Every city has its fans, people who study its history, who explore its nooks and crannies to make new and exciting discoveries, and who have a vision for its future. Athens, a city suffering to a certain extent from a fixation with its ancient past, has had trouble attracting fans of its modern persona. Luckily, in the past few years, more and more residents – and especially among the young and educated – are looking at the city through loving, caring eyes. Irrespective of whether they were born here or not, they seek to improve the city and the joy of knowing what being an Athenian today means.
A group of 30-something architects are responding to this quandary with the development of a new mobile phone app called “City Tales.” Their proposal has made the cut for the second cycle of the “Egg – enter, grow, go” program, an initiative of Eurobank and Corallia to nurture and help young, innovative businesses get off the ground, which is supported by the Hellenic Institute of Architecture.
What is “City Tales”? “It is an attempt to create new narratives about the urban landscape,” say Iosif Dacoronias-Marina and Hercules Papatheodorou, two of the five team members (the other three being Julie Fradelou, Michalis Stoupakis and Dimitris Sagonas). “We decided to take the next step thanks to Egg, an incubator for young entrepreneurs. The good thing is that architects are taught the spirit of collaboration at university by participating in group projects.”
Much of the project has been based on simple observation. “We often complain that Athens is an ugly city. But if we focus on particular buildings or routes, we see that there is so much grace and beauty that is often overlooked. So we thought up an app that would not only recommend certain walks through the urban landscape but would also provide information about the buildings along the way.”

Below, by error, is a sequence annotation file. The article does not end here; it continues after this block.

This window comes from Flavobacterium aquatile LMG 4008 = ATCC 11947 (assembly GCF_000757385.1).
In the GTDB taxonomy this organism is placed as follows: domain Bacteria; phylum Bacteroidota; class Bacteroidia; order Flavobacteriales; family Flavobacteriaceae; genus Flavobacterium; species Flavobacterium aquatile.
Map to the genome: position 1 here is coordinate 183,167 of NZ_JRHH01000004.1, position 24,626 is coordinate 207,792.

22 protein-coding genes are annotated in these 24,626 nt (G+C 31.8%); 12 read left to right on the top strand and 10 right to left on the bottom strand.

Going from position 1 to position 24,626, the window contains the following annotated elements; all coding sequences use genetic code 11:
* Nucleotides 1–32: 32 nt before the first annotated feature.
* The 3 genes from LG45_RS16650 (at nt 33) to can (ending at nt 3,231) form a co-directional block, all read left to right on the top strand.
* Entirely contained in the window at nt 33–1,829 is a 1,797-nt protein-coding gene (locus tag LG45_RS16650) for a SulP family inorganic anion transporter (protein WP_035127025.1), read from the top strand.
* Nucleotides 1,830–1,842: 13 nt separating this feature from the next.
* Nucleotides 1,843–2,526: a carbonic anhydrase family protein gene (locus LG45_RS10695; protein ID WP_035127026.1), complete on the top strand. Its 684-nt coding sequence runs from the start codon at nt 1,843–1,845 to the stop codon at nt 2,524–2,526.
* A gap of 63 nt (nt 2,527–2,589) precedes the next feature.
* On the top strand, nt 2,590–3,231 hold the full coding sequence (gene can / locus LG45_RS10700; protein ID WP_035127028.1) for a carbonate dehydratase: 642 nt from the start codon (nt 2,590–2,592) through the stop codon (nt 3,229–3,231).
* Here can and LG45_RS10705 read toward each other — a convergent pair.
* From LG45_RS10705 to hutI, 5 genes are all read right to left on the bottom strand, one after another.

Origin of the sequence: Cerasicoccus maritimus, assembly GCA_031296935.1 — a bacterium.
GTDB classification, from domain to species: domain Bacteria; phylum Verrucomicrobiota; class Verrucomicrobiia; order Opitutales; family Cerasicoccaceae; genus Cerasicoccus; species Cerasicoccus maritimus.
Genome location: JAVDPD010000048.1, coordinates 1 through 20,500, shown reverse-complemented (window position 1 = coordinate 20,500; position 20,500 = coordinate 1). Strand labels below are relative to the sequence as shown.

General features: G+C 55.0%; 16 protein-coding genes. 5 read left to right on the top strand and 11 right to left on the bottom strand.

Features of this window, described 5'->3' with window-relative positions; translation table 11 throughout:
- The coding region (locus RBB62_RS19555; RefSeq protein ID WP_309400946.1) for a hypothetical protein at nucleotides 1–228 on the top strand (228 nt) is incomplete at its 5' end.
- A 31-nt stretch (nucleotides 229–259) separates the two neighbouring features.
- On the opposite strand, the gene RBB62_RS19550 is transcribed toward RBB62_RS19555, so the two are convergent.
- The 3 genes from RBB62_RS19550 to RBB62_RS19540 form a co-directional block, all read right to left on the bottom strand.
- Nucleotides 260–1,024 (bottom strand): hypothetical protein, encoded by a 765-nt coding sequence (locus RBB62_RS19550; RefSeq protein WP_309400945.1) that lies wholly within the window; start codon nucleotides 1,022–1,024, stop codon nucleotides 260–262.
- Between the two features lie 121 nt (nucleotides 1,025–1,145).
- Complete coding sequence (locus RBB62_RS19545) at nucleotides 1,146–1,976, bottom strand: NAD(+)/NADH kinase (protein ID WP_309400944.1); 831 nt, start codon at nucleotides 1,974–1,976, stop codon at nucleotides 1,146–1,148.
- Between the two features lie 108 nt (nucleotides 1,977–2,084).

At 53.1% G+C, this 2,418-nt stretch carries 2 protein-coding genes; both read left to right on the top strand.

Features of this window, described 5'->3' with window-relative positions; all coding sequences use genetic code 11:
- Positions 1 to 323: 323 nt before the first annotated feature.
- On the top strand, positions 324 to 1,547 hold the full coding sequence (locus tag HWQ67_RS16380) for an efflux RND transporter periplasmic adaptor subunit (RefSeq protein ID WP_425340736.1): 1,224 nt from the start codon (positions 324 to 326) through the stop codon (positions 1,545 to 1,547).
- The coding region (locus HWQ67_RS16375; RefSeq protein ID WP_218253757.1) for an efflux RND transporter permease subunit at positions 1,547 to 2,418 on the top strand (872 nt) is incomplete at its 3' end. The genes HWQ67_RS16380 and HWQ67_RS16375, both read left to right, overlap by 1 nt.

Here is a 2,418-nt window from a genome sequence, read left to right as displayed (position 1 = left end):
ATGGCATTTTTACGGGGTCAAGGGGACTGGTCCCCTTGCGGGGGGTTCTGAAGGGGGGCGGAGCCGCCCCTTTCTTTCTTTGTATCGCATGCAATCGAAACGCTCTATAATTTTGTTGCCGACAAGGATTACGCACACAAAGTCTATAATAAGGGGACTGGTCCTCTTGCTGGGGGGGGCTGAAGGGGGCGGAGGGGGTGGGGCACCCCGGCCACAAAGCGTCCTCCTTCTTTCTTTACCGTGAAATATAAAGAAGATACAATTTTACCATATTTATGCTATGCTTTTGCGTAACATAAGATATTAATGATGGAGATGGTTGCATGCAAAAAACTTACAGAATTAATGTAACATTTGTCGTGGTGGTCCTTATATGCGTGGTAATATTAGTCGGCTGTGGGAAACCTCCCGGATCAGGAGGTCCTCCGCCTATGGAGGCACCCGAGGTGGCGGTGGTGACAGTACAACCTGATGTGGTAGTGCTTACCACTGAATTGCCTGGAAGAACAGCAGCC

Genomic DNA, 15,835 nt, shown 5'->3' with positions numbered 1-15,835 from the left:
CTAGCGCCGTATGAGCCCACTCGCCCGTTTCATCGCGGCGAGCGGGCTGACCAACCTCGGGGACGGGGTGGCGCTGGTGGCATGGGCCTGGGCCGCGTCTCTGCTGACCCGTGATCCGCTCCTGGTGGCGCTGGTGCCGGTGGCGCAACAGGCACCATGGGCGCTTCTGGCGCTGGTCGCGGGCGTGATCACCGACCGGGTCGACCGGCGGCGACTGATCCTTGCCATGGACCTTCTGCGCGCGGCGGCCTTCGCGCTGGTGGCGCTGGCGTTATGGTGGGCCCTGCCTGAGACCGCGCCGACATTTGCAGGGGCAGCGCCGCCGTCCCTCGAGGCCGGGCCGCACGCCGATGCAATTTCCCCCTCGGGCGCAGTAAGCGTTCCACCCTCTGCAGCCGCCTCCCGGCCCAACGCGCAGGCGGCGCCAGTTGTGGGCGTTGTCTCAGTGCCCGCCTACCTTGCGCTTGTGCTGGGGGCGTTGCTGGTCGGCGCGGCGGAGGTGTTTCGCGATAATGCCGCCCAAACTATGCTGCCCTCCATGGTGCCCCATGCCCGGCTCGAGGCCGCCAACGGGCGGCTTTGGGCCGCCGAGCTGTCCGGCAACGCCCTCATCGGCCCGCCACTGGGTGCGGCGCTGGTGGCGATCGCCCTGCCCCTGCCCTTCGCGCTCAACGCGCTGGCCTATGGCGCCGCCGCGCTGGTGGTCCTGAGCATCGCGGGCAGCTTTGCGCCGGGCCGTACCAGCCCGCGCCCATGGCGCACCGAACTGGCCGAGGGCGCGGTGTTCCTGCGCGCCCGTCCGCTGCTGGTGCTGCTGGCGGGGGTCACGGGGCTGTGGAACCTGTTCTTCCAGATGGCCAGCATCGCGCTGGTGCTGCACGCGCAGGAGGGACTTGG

With the app, when a user is standing in front of one of the buildings in the menu they can learn about its history, while the smart device will also give their geographical location. The app further provides a database of noteworthy architectural specimens worth looking out for.
Similar ventures have been created in other cities around the world, telling the stories of buildings and landmarks such as public squares. The best thing about “City Tales” is that it reflects Athens’s current state, a metropolis in crisis, but also casts rays of hope by raising awareness about its architectural legacy.
So what kind of buildings will be included on the menu? The architects answer:
“We initially gave precedence to the downtown area because it brings together so many different historical periods and architectural styles. We are addressing visitors as much as residents who really want to see Athens beyond its ancient legacy. The neighborhood of Exarchia, for example, has a wealth of wonderful buildings from the 1930s. There are small gems to be found in other areas as well,” they say.
The team is now in the phase of locating and recording buildings and gathering as much information as they can about them. The contribution of the Hellenic Institute of Architecture has been instrumental in this task. The next step will be to design different routes through the city, which they estimate will take around 30 minutes to complete and will contain a varied sample of different buildings.
“The great thing about Athens is that everything is on a small scale,” they say. “There are no huge expanses or massive buildings. So everything becomes smaller, and that’s very interesting.”
All five architects studied in Athens and continue to live here.
“It is our city and we want to showcase it, to think about its future, because it is our future too,” say Dacoronias-Marina and Papatheodorou. “Our generation has a different connection to the capital than previous generations who came here during the massive waves of urban gravitation. In this sense I think that we treat it with more kindness.”
To learn more about the app, log on to www.citytales.eu.